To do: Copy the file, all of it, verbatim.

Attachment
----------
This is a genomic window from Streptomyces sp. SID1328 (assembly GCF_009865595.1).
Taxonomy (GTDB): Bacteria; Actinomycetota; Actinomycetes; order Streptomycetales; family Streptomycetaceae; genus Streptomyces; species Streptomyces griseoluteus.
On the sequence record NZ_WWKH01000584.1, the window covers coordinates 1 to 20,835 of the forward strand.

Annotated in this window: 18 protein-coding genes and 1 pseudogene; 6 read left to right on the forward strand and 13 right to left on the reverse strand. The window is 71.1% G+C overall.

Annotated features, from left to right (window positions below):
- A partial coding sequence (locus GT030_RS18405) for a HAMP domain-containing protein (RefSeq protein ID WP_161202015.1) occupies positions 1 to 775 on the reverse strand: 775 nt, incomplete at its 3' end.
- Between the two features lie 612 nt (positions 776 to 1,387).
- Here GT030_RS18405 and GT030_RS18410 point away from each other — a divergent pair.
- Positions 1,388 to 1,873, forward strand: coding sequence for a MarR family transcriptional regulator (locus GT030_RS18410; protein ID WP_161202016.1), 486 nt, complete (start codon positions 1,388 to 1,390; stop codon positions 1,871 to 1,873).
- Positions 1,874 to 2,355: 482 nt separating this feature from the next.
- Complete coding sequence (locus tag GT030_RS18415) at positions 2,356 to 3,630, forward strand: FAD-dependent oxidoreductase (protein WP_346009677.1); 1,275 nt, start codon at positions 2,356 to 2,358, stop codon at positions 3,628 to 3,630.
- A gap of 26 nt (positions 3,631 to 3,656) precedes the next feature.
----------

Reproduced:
This is a genomic window from Streptomyces sp. SID1328 (assembly GCF_009865595.1).
Taxonomy (GTDB): Bacteria; Actinomycetota; Actinomycetes; order Streptomycetales; family Streptomycetaceae; genus Streptomyces; species Streptomyces griseoluteus.
On the sequence record NZ_WWKH01000584.1, the window covers coordinates 1 to 20,835 of the forward strand.

Annotated in this window: 18 protein-coding genes and 1 pseudogene; 6 read left to right on the forward strand and 13 right to left on the reverse strand. The window is 71.1% G+C overall.

Annotated features, from left to right (window positions below):
- A partial coding sequence (locus GT030_RS18405) for a HAMP domain-containing protein (RefSeq protein ID WP_161202015.1) occupies positions 1 to 775 on the reverse strand: 775 nt, incomplete at its 3' end.
- Between the two features lie 612 nt (positions 776 to 1,387).
- Here GT030_RS18405 and GT030_RS18410 point away from each other — a divergent pair.
- Positions 1,388 to 1,873, forward strand: coding sequence for a MarR family transcriptional regulator (locus GT030_RS18410; protein ID WP_161202016.1), 486 nt, complete (start codon positions 1,388 to 1,390; stop codon positions 1,871 to 1,873).
- Positions 1,874 to 2,355: 482 nt separating this feature from the next.
- Complete coding sequence (locus tag GT030_RS18415) at positions 2,356 to 3,630, forward strand: FAD-dependent oxidoreductase (protein WP_346009677.1); 1,275 nt, start codon at positions 2,356 to 2,358, stop codon at positions 3,628 to 3,630.
- A gap of 26 nt (positions 3,631 to 3,656) precedes the next feature.